Our recommendation is that the contact details of the SLOs are publicly available on the club's website. If you can't find them, you can ask for help from the relevant national football association/league or send an email to slo [at] supporters-direct.coop.


What is a National SLO Coordinator?
Each national club licensing body has appointed one person as a SLO coordinator responsible for the management, coordination, development and monitoring of the project at domestic level. In most cases, the licensing body is the football association, though in some countries it is the league (e.g. Germany, Switzerland, Austria, England, Sweden, Denmark, France).


What are SD Europe doing to spread the message about SLOs? What is your jurisdiction at national level?
SD Europe are working with football governing bodies in all 54 UEFA member countries to develop the SLO initiative. This involves producing the UEFA SLO handbook, numerous toolkits for use by national associations and SLOs and a regular newsletter for all 54 SLO coordinators and licensing managers. We also assist with training at dedicated seminars and workshops and help national associations to spread best practice at bilateral SLO meetings before Champions League and Europa League matches, for example. SD Europe manage the official SLO twitter account (@SuppLiaison #fanliaison #SLO).We have no jurisdiction at national level and our assistance is limited to advising the national SLO Coordinators and assisting them as they see fit.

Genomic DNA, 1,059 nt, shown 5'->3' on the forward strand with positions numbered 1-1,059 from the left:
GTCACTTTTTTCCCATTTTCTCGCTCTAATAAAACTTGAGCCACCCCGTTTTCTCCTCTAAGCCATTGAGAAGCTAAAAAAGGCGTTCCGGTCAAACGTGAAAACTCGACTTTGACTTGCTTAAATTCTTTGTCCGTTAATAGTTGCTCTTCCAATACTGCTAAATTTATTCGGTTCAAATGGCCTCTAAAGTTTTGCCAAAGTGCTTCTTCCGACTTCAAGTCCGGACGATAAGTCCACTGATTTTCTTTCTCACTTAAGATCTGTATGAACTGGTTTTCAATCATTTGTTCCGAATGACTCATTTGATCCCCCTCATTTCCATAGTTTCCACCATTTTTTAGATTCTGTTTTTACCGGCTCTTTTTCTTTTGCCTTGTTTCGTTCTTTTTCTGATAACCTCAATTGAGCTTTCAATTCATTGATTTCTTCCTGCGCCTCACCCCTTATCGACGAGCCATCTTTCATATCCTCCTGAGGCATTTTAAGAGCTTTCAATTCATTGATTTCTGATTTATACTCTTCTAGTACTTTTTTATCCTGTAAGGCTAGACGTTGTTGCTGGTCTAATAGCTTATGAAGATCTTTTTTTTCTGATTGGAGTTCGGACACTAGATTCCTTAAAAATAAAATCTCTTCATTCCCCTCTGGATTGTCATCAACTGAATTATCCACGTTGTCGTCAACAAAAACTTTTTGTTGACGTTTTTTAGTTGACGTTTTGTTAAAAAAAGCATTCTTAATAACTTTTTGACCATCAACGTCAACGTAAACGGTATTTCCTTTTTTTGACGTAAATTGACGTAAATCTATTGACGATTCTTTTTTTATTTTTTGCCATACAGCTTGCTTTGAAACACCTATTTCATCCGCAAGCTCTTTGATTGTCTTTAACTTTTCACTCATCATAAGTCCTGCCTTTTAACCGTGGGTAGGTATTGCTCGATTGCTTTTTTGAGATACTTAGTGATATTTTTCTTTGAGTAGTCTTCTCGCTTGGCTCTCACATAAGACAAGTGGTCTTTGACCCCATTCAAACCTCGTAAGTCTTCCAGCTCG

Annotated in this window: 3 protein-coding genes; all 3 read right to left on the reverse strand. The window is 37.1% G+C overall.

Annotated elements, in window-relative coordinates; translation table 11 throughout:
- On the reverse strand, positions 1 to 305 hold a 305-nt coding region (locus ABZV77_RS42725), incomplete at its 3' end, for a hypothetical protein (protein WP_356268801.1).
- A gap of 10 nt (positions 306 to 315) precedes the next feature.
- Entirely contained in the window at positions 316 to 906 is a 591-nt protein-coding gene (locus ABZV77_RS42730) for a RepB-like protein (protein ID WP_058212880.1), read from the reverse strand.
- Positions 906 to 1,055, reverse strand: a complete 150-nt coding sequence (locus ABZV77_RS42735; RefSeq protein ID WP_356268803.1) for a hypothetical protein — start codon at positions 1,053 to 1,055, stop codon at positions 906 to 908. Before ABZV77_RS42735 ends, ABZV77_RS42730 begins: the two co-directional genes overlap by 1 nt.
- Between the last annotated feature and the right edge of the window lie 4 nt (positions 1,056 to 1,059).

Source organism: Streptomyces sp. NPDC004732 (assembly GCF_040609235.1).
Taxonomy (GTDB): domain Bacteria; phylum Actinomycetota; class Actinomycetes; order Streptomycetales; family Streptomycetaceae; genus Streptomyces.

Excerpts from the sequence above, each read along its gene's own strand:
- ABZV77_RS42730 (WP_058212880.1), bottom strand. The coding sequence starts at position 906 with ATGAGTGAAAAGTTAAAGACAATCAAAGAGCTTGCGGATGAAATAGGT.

How can I become a SLO?
You should contact your club, as there is no set procedure for appointing an SLO. Often, suitable candidates will "suggest themselves" as they will have been involved in dealing with their club for several years. Some clubs may advertise the post, some will make an appointment after consulting with the main supporter groups, while others will appoint direct as they would for any other position.


Should the SLO be a genuine supporter or an existing staff member?
It is down to the club to decide who they appoint as the SLO. Some will decide to appoint an existing member of staff, others will choose someone from the fan base. Whoever fulfils the role, it is important that they understand the needs and wants of supporters. SD Europe take the view that supporters have an expertise and knowledge of supporter issues that is not ordinarily available on the marketplace and this is why we recommend the appointment of a genuine supporter for the role.